"We started in the fall of 2012 by sending certain aviators to the "F" model qualification course," said Army Capt. Charles Eslinger, B Co. commander. "The remainder of our force left on Jan. 8 to complete the Net Fielding Training on our five new Chinooks."
The two-month qualification course, wrapping up March 8, is conducted by a mobile training team that moves the upgraded helicopters to the training site and oversees the hands on training, Eslinger said. The unit personnel have signed for the aircraft at the training site and are now becoming familiar with the equipment. They will ultimately fly the upgraded Chinooks back to the Army Aviation Support Facility in St. Cloud.
"It's pretty neat because they're getting flight time, signing for and inventorying the Chinooks and doing maintenance training on them," Eslinger said. "Most units, when they get new aircraft, they don't get the opportunity to train in an organized training environment."
One of the largest differences between the two models is the cockpit's new multifunctional display, which consists of five 8-inch by 5-inch monitors, Eslinger said. The digitalized system, which replaces all old gauges and systems information displays found in the "D" model, shows advanced avionics and navigations systems and allows the pilots to page through different information displays.
"It's almost information overload at first when going from the 'D' cockpit to the 'F' cockpit, but overall it enhances the pilot's situational awareness" Eslinger said.
Another upgrade is the addition of the flight director system, which can be coupled with the aircraft systems to take control and execute the flight plan while the pilots manipulate and monitor the aircraft's performance, he said.
"Essentially, we enter the information and the system takes these parameters that we want on the flight - altitude, airspeed, waypoints, etc. - and flies these parameters when the system is engaged," Eslinger said. "It is an incredible capability to see the aircraft respond to the digital inputs right before our eyes without us directly changing the controls."
The "F" model also boasts several significant structural upgrades, Eslinger said. In addition to enhanced engine mounts and sheet metal features, the Chinook's rear pylon has been upgraded to shorten the disassembly and reassembly time required to move the Chinook helicopters to theaters around the world.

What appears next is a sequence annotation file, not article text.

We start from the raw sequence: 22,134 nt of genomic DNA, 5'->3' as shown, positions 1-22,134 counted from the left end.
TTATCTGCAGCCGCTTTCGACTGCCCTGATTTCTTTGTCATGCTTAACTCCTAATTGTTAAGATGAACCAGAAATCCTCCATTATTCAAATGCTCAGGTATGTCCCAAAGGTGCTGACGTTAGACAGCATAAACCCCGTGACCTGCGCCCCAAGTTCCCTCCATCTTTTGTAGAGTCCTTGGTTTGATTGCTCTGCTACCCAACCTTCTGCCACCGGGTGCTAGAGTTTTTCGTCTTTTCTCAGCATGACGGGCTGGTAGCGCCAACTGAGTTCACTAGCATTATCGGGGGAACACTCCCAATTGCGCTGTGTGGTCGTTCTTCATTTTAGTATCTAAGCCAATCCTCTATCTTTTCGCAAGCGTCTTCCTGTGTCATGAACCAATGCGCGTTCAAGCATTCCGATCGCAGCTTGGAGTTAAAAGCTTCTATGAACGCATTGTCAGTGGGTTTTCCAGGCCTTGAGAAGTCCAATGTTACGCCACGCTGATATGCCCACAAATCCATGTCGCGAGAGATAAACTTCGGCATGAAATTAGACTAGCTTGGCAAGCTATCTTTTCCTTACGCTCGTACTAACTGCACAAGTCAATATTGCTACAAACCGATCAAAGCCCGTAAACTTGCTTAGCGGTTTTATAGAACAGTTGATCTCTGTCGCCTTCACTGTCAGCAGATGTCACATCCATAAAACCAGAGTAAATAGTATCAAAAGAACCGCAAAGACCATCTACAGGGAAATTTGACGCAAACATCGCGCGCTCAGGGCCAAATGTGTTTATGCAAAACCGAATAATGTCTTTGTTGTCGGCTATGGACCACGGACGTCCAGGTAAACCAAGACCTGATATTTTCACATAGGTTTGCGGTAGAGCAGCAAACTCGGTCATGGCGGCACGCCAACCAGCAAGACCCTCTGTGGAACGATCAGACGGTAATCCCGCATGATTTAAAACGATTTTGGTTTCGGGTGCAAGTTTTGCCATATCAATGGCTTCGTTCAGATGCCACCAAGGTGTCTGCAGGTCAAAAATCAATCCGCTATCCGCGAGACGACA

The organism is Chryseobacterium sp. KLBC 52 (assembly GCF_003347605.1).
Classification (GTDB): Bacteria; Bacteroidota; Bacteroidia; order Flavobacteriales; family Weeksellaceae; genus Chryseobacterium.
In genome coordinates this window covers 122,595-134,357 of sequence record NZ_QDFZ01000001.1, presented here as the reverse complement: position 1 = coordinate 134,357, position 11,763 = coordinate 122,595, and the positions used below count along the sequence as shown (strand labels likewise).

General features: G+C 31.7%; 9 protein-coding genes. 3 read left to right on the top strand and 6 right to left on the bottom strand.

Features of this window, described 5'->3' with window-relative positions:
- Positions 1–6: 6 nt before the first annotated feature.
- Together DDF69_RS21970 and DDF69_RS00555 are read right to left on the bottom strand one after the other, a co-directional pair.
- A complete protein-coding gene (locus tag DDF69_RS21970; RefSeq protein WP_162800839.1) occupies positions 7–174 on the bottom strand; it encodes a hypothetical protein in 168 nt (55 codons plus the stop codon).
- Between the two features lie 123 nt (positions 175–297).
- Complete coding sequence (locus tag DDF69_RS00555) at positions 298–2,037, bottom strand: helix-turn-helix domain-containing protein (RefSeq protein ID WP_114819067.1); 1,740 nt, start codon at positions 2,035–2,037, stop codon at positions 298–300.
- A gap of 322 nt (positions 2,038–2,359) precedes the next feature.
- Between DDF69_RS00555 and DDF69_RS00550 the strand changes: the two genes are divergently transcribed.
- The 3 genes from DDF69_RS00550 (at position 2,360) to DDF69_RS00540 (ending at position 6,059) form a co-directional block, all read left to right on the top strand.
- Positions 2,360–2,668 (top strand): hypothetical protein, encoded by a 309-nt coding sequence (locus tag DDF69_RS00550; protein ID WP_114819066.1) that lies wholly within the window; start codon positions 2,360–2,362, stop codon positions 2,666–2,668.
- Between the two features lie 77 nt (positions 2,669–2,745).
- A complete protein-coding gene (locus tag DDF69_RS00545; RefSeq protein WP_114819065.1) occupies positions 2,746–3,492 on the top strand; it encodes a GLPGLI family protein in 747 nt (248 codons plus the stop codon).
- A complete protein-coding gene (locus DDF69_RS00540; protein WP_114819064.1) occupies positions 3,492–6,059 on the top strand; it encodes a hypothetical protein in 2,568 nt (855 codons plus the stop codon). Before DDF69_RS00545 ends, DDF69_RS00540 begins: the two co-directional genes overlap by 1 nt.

"Normally when we move and ship the aircraft, it takes us almost a full day," Eslinger said. "Now we can do it much faster - within hours."
Though the two-month school will make all of the unit's Soldiers proficient and qualified to operate and maintain the "F" model, training won't stop when they return from Fort Stewart, Eslinger said.
"After spinning up our guys, we're going to start flying on a regular basis to completely transition from 'D' to 'F,'" he said. "Our mission will be to become proficient with the Foxtrot, which will take some time. We'll have to come up with different operating procedures and learn how to utilize the different features of the aircraft."
Eslinger said he anticipates comprehensive training flights to take place during the unit's 2013 annual training at Camp Ripley in June.
Posted: 2014-11-19 01:44 PM CAMP RIPLEY, Minn.- Since its establishment in the early 1930s, Camp Ripley has taken an active role in the local community. The needs of the community, as well as the opportunity for employment at the installation, are just two examples of the positive interaction between community members and the military.
"It's an honor to be able to participate and help others in our community," said Col. Scott St. Sauver, Camp Ripley garrison commander.
Posted: 2014-11-19 10:32 AM ST. PAUL, Minn.- Members of the 133rd Airlift Wing received a gripping presentation on the topic of resiliency during November drill from a man who has dealt with personal hardships in his life. Mr. Dave Roever, a Navy Veteran, suffered severe injuries that left him unrecognizable after a phosphorous grenade exploded near his face in Vietnam.
Roever's harrowing account of how he ultimately triumphed over both physical and mental obstacles is what he shares worldwide as a message of hope. The distinct scars that combat left on his face and body were only superficial compared to the battle he was fighting within - thoughts of ending his life was something Roever struggled with regularly when trying to get his life back together. His personal motto that he attributes to Sir Winston Churchill is "Never, Never, NEVER Give Up."
"Our Soldiers - your neighbors -- are prepared to deploy to support this humanitarian mission designed to stop the spread of the Ebola Virus and keep it from becoming a pandemic that could potentially impact Minnesota and the rest of the nation," said Maj. Gen. Neal Loidolt, 34th Infantry Division commanding general, during a press conference November 17 in Rosemount.
Posted: 2014-11-17 12:11 PM
Nearly 700 Minnesota Army National Guard Soldiers from the Rosemount-based 34th Red Bull Infantry Division will be mobilized to support humanitarian relief in Liberia in Spring 2015.
The Soldiers will provide the command and control of U.S. military forces deployed as part of Operation United Assistance, the military effort supporting the United States Agency for International Development's (USAID) response to the Ebola virus outbreak in Liberia.